The ‘asanace’ (or cleansing) of the old Jewish town of Prague began in earnest in 1895. Synagogues were preserved, but six hundred ordinary dwellings were destroyed in favour of a ambitious new streetplan. Central to the reconstruction was a wide tree-lined boulevard, running on a south-north axis from the Old Town Square to the river, and named in honour of the then Russian tsar Nicholas II.
Pařížská (Paris) street, as it later became known, presented the perfect playground for architects and designers to experiment with. In 1906, Richard Klenka and František Weyr created a turreted art-nouveau fantasy in the form of the Old Synagogue restaurant; and four years later, the same architectural team turned their attention to this – slightly less eccentric – set of apartments separated from the main thoroughfare by a quiet garden.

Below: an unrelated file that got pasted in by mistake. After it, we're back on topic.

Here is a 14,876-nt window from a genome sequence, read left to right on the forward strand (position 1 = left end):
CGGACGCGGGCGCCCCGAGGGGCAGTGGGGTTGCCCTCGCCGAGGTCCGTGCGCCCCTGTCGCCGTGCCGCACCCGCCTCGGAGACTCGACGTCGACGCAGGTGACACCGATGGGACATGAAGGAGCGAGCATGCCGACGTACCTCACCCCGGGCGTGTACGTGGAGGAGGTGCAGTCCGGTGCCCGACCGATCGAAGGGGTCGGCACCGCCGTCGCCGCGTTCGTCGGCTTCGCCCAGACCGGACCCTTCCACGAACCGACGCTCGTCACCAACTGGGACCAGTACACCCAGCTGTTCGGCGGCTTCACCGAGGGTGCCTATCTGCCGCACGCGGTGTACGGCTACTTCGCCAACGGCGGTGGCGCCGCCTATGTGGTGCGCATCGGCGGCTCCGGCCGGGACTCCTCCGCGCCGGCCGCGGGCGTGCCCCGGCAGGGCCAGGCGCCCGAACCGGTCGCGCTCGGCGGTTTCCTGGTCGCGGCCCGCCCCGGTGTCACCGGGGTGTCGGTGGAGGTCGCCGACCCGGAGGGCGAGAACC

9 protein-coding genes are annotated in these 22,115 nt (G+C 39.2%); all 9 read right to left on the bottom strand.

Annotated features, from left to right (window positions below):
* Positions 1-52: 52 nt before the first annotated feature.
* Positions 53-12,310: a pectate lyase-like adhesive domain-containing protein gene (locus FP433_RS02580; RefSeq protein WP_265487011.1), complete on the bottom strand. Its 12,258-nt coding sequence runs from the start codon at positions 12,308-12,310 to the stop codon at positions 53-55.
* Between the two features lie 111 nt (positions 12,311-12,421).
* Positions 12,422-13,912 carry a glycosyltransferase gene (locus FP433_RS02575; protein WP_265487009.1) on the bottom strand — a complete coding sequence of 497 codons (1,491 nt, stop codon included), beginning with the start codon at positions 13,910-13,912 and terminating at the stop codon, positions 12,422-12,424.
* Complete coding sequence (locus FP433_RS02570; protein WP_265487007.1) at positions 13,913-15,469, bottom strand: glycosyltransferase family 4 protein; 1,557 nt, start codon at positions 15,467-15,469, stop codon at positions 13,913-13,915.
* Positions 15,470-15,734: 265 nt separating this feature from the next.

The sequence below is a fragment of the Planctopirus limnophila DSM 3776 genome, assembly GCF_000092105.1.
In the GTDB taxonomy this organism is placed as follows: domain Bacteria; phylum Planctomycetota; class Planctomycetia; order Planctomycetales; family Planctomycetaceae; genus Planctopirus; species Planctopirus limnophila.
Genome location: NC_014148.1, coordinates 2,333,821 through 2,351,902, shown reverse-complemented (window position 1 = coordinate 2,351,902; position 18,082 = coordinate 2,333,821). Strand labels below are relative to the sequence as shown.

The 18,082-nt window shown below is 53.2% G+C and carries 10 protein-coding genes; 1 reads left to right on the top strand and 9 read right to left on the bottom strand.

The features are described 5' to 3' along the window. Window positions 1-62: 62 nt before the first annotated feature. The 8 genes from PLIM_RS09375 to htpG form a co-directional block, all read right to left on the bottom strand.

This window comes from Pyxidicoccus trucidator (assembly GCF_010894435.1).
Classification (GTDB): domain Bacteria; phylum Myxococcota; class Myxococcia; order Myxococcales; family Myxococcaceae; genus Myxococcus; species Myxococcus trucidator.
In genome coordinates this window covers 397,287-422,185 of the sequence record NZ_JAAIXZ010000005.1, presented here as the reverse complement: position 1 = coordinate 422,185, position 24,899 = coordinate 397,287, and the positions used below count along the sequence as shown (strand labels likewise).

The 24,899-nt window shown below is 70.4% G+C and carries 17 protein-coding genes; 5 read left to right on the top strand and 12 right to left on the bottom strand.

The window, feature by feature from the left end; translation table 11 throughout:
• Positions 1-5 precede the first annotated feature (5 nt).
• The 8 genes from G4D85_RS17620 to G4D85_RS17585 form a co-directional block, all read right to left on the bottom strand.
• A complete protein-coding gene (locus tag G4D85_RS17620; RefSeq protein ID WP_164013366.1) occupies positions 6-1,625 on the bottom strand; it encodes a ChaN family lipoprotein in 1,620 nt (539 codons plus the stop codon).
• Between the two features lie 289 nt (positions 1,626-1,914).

Maiselova street is named after Mordecai Maisel, a famous leader of the Jewish community during the Renaissance. By lending money to Rudolf II during his multiple campaigns against the Turks, he was able to finance the construction of the synagogue (now named after him). Historically (and possibly ironically) the street was known as ‘Gold Street’.
The facade of Klenka and Weyr’s 1911 building eschews art-nouveau floweriness for the more restrained motifs of the German ‘Biedermeyer’ style; the gilded silhouettes of a Jewish couple may refer to the former street name, or more specifically to Mordecai Maisel himself, in the company of his wife, Frummet.